So my dad had paid over $500 for the BlackBerry, and the other shortcoming it has, is that in the daily tasks, he was used to copying and pasting rather quickly or moving entries around on his Sharp Wizard once a task had been completed. He didnt always need a recurring tasks, but sometimes, he might need to do the same task again the following day. With the BlackBerry, the procedure to Copy/Paste/Move to the next day, move to the right hour/slot for the replicated task, was completely arduous, and required way to many steps and spins and clicks of the scroll wheel. This was another strike against it. So we talked for a while, and I finally got to show my dad my Nokia’s which I had been recommending all along. I live in Philadelphia, and my dad lives in Georgia, so we never got to make this physical demonstration before. I showed my dad my 6600, a 6680 and an N70. I demonstrated all the PIM features on each, and how the OS was more intuitive to use with the 5 way nav stick. I also got to show him the progression and refinement of the OS over time on each of the devices. I was able to demonstrate how easy it is to sync your data on a Mac with iSync and BlueTooth, and using the Nokia PC suite on his PC. The address book had everything and more than he needed to retire the Sharp Wizard, the Calendar and tasks were easier to use. All the extra features for opening PDF’s, Office documents, better Web broswing, all really appealed to my dad. The small screen sizes of my devices were a bit small for my dad, but the Nokia E61 is the exact same form factor as the BlackBerry 8700c including the QVGA screen and keypad. This nearly clinched it, but it took one more thing to make my dad consider returning the BlackBerry. Its an interesting feature, that I have never really taken advantage of on my Nokias, but really sold my dad on looking at the Nokias – its the Info Print application. The Info Print application allows you to print out Messages, Contacts, Calendar items, and Notes you have on your device. When my dad has a meeting or a task, or appointment, he likes to print out the information so he has a hardcopy, and sometimes simply because its easier to read for him. So I’m going to look at BlueTooth capable print adapters and printers for him as well. I have an Epson Stylus Color Photo 300m that has an option for a BlueTooth module. I’m going to pick one up and try it out with my devices and see what happens. So my dad is going to return the BlackBerry 8700c, and supposedly Cingular is going to start carrying the Nokia E62, the US version of the E61. The big difference is that the E62 doesn’t have built in WiFi or UMTS, but does have the following:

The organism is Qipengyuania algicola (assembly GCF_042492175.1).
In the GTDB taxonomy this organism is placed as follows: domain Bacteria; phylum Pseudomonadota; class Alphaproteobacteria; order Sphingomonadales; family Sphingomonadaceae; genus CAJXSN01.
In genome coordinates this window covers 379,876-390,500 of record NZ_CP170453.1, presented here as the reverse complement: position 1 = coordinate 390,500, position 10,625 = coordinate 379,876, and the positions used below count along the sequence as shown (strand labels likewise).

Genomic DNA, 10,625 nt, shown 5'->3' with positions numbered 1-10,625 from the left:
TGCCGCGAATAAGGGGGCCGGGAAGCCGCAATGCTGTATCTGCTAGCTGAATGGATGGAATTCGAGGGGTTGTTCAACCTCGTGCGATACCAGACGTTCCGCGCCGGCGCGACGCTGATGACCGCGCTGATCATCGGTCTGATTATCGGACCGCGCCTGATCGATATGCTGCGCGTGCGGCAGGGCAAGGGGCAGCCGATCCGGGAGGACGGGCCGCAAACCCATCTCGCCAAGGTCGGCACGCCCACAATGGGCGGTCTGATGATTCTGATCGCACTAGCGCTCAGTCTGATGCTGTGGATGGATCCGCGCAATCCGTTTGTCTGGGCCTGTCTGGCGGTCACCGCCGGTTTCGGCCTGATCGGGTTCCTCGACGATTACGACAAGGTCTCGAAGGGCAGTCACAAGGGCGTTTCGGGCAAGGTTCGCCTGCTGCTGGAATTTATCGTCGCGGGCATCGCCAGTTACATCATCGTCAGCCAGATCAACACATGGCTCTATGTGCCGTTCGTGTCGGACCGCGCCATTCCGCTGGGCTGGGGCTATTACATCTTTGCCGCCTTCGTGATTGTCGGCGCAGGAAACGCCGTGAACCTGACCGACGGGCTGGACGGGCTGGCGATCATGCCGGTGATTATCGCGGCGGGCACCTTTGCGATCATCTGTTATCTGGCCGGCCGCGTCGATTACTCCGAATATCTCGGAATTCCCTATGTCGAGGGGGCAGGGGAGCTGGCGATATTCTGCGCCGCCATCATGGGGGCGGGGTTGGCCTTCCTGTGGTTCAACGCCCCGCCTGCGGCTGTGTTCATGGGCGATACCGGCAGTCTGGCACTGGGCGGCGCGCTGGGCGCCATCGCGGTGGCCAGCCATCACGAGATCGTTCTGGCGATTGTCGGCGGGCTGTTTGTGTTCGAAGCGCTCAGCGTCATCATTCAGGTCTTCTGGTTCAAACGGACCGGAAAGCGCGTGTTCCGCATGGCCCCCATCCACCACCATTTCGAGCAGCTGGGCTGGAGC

• Full size
  • Quad-band GPRS / EDGE
  • MS Direct Push
  • BlackBerry Connect
  • XpressMail
  • Tons of Bluetooth profiles
  • Symbian 9.1 / S60 3.0 edition
  • 235MHz CPU
  • 32MB RAM and 160MB Flash Memory
  • MiniSD
  • QVGA 256k color display
  • USB mass storage support
  • Full QWERTY keypad